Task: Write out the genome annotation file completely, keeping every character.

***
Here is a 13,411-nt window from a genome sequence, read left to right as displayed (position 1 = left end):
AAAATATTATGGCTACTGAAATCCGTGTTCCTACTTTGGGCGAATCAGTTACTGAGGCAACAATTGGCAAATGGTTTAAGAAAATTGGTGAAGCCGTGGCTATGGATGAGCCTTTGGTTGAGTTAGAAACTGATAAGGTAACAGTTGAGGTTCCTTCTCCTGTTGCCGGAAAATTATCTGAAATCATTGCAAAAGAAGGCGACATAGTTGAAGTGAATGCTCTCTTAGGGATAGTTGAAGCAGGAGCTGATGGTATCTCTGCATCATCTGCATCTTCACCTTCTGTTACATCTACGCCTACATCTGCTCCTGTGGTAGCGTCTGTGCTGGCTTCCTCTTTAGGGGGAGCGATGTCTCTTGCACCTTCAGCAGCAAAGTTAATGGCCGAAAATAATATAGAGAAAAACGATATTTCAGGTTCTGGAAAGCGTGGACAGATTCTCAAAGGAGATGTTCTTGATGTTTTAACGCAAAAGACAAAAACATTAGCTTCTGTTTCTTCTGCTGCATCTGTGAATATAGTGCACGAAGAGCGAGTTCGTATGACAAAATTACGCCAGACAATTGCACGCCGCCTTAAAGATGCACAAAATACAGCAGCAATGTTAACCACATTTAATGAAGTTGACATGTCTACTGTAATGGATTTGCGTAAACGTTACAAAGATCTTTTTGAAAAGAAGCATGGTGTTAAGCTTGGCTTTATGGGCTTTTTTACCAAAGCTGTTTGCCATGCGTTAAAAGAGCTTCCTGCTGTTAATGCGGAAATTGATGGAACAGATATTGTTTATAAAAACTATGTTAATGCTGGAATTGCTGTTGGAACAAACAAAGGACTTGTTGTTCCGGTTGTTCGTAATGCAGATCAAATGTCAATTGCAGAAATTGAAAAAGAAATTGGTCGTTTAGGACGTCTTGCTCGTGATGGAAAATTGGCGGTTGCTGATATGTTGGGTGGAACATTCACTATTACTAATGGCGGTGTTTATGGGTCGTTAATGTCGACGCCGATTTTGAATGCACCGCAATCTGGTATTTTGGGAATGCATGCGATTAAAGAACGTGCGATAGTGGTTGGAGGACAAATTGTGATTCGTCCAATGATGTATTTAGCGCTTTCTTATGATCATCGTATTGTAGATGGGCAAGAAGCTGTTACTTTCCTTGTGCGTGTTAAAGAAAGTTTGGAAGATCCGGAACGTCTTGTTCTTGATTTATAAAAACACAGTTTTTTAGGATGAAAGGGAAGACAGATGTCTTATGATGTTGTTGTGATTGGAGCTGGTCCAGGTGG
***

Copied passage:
Here is a 13,411-nt window from a genome sequence, read left to right as displayed (position 1 = left end):
AAAATATTATGGCTACTGAAATCCGTGTTCCTACTTTGGGCGAATCAGTTACTGAGGCAACAATTGGCAAATGGTTTAAGAAAATTGGTGAAGCCGTGGCTATGGATGAGCCTTTGGTTGAGTTAGAAACTGATAAGGTAACAGTTGAGGTTCCTTCTCCTGTTGCCGGAAAATTATCTGAAATCATTGCAAAAGAAGGCGACATAGTTGAAGTGAATGCTCTCTTAGGGATAGTTGAAGCAGGAGCTGATGGTATCTCTGCATCATCTGCATCTTCACCTTCTGTTACATCTACGCCTACATCTGCTCCTGTGGTAGCGTCTGTGCTGGCTTCCTCTTTAGGGGGAGCGATGTCTCTTGCACCTTCAGCAGCAAAGTTAATGGCCGAAAATAATATAGAGAAAAACGATATTTCAGGTTCTGGAAAGCGTGGACAGATTCTCAAAGGAGATGTTCTTGATGTTTTAACGCAAAAGACAAAAACATTAGCTTCTGTTTCTTCTGCTGCATCTGTGAATATAGTGCACGAAGAGCGAGTTCGTATGACAAAATTACGCCAGACAATTGCACGCCGCCTTAAAGATGCACAAAATACAGCAGCAATGTTAACCACATTTAATGAAGTTGACATGTCTACTGTAATGGATTTGCGTAAACGTTACAAAGATCTTTTTGAAAAGAAGCATGGTGTTAAGCTTGGCTTTATGGGCTTTTTTACCAAAGCTGTTTGCCATGCGTTAAAAGAGCTTCCTGCTGTTAATGCGGAAATTGATGGAACAGATATTGTTTATAAAAACTATGTTAATGCTGGAATTGCTGTTGGAACAAACAAAGGACTTGTTGTTCCGGTTGTTCGTAATGCAGATCAAATGTCAATTGCAGAAATTGAAAAAGAAATTGGTCGTTTAGGACGTCTTGCTCGTGATGGAAAATTGGCGGTTGCTGATATGTTGGGTGGAACATTCACTATTACTAATGGCGGTGTTTATGGGTCGTTAATGTCGACGCCGATTTTGAATGCACCGCAATCTGGTATTTTGGGAATGCATGCGATTAAAGAACGTGCGATAGTGGTTGGAGGACAAATTGTGATTCGTCCAATGATGTATTTAGCGCTTTCTTATGATCATCGTATTGTAGATGGGCAAGAAGCTGTTACTTTCCTTGTGCGTGTTAAAGAAAGTTTGGAAGATCCGGAACGTCTTGTTCTTGATTTATAAAAACACAGTTTTTTAGGATGAAAGGGAAGACAGATGTCTTATGATGTTGTTGTGATTGGAGCTGGTCCAGGTGG